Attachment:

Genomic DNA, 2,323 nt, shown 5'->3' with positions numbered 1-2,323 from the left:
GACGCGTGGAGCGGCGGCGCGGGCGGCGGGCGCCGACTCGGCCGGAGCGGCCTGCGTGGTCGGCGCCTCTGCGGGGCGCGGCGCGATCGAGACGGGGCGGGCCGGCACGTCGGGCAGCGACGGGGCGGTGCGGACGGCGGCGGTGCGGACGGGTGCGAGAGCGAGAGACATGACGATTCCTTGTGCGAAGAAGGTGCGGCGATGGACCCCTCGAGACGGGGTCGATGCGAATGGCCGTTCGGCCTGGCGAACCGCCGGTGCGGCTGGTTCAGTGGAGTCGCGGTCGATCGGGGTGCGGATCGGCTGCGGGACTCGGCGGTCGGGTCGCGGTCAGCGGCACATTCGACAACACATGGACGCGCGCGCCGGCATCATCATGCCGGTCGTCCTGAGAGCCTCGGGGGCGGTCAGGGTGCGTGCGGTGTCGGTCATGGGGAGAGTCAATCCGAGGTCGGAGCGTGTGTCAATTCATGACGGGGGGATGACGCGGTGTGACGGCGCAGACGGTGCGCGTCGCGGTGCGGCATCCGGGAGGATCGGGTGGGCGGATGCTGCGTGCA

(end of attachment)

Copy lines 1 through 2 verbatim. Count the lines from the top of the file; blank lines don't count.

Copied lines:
Genomic DNA, 2,323 nt, shown 5'->3' with positions numbered 1-2,323 from the left:
GACGCGTGGAGCGGCGGCGCGGGCGGCGGGCGCCGACTCGGCCGGAGCGGCCTGCGTGGTCGGCGCCTCTGCGGGGCGCGGCGCGATCGAGACGGGGCGGGCCGGCACGTCGGGCAGCGACGGGGCGGTGCGGACGGCGGCGGTGCGGACGGGTGCGAGAGCGAGAGACATGACGATTCCTTGTGCGAAGAAGGTGCGGCGATGGACCCCTCGAGACGGGGTCGATGCGAATGGCCGTTCGGCCTGGCGAACCGCCGGTGCGGCTGGTTCAGTGGAGTCGCGGTCGATCGGGGTGCGGATCGGCTGCGGGACTCGGCGGTCGGGTCGCGGTCAGCGGCACATTCGACAACACATGGACGCGCGCGCCGGCATCATCATGCCGGTCGTCCTGAGAGCCTCGGGGGCGGTCAGGGTGCGTGCGGTGTCGGTCATGGGGAGAGTCAATCCGAGGTCGGAGCGTGTGTCAATTCATGACGGGGGGATGACGCGGTGTGACGGCGCAGACGGTGCGCGTCGCGGTGCGGCATCCGGGAGGATCGGGTGGGCGGATGCTGCGTGCA